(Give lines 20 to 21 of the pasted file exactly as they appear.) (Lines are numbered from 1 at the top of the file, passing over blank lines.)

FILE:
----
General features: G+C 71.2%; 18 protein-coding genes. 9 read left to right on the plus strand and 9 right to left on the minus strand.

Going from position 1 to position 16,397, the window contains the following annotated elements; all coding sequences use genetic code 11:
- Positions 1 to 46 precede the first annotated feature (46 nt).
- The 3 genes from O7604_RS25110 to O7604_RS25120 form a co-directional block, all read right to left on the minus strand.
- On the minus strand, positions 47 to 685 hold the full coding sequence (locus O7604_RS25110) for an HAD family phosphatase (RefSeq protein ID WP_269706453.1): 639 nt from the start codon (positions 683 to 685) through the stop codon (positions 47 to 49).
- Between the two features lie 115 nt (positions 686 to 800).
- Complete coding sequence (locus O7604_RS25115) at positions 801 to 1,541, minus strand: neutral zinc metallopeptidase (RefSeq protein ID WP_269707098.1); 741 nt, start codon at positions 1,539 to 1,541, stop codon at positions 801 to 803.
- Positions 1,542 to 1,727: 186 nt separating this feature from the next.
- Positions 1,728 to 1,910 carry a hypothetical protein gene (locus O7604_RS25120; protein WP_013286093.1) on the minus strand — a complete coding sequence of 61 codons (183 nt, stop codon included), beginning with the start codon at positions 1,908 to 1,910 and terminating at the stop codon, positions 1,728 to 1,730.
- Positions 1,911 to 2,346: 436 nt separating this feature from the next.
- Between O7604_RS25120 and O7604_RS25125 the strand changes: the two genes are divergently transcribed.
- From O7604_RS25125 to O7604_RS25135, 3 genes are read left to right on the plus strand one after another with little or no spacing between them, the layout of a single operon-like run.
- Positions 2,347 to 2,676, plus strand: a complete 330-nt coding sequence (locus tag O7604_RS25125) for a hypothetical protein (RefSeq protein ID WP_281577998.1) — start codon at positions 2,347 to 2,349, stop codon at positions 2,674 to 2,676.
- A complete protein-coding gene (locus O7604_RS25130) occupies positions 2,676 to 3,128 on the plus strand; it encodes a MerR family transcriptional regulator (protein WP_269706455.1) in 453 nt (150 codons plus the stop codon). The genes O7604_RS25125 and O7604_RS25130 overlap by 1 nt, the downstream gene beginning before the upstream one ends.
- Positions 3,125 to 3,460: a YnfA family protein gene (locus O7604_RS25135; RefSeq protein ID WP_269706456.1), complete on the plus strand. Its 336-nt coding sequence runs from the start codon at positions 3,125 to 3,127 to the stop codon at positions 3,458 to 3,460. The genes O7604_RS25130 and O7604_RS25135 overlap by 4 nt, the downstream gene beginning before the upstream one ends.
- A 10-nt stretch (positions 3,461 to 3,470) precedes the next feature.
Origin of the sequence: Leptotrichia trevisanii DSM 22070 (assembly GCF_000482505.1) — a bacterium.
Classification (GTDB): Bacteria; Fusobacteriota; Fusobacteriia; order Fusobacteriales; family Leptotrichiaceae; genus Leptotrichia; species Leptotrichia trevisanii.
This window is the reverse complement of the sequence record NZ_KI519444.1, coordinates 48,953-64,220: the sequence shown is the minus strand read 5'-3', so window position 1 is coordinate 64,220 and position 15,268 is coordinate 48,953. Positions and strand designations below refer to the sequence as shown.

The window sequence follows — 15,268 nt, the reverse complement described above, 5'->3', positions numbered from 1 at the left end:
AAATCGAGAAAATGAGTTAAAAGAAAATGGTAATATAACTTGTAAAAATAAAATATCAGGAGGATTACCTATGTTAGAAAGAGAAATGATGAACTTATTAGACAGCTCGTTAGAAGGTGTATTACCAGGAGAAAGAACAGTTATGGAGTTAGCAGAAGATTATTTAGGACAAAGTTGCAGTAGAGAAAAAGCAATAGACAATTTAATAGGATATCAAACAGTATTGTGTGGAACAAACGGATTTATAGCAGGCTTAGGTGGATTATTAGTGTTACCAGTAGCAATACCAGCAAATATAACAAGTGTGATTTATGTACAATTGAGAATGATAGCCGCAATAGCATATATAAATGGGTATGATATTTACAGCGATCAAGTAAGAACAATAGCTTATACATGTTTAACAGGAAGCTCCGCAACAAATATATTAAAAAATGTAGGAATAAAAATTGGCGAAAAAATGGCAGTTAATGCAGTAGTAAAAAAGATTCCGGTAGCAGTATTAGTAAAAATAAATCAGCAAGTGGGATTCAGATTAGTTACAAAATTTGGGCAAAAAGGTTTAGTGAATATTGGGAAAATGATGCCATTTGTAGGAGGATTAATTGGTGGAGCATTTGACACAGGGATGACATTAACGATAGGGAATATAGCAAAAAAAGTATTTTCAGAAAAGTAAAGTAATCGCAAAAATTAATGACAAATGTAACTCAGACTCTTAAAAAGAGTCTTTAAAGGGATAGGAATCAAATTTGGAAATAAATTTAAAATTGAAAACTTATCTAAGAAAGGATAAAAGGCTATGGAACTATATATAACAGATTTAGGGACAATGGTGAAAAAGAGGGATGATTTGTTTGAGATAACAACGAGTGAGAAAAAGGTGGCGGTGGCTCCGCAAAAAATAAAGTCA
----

The window sequence follows — 15,268 nt, the reverse complement described above, 5'->3', positions numbered from 1 at the left end:
AAATCGAGAAAATGAGTTAAAAGAAAATGGTAATATAACTTGTAAAAATAAAATATCAGGAGGATTACCTATGTTAGAAAGAGAAATGATGAACTTATTAGACAGCTCGTTAGAAGGTGTATTACCAGGAGAAAGAACAGTTATGGAGTTAGCAGAAGATTATTTAGGACAAAGTTGCAGTAGAGAAAAAGCAATAGACAATTTAATAGGATATCAAACAGTATTGTGTGGAACAAACGGATTTATAGCAGGCTTAGGTGGATTATTAGTGTTACCAGTAGCAATACCAGCAAATATAACAAGTGTGATTTATGTACAATTGAGAATGATAGCCGCAATAGCATATATAAATGGGTATGATATTTACAGCGATCAAGTAAGAACAATAGCTTATACATGTTTAACAGGAAGCTCCGCAACAAATATATTAAAAAATGTAGGAATAAAAATTGGCGAAAAAATGGCAGTTAATGCAGTAGTAAAAAAGATTCCGGTAGCAGTATTAGTAAAAATAAATCAGCAAGTGGGATTCAGATTAGTTACAAAATTTGGGCAAAAAGGTTTAGTGAATATTGGGAAAATGATGCCATTTGTAGGAGGATTAATTGGTGGAGCATTTGACACAGGGATGACATTAACGATAGGGAATATAGCAAAAAAAGTATTTTCAGAAAAGTAAAGTAATCGCAAAAATTAATGACAAATGTAACTCAGACTCTTAAAAAGAGTCTTTAAAGGGATAGGAATCAAATTTGGAAATAAATTTAAAATTGAAAACTTATCTAAGAAAGGATAAAAGGCTATGGAACTATATATAACAGATTTAGGGACAATGGTGAAAAAGAGGGATGATTTGTTTGAGATAACAACGAGTGAGAAAAAGGTGGCGGTGGCTCCGCAAAAAATAAAGTCA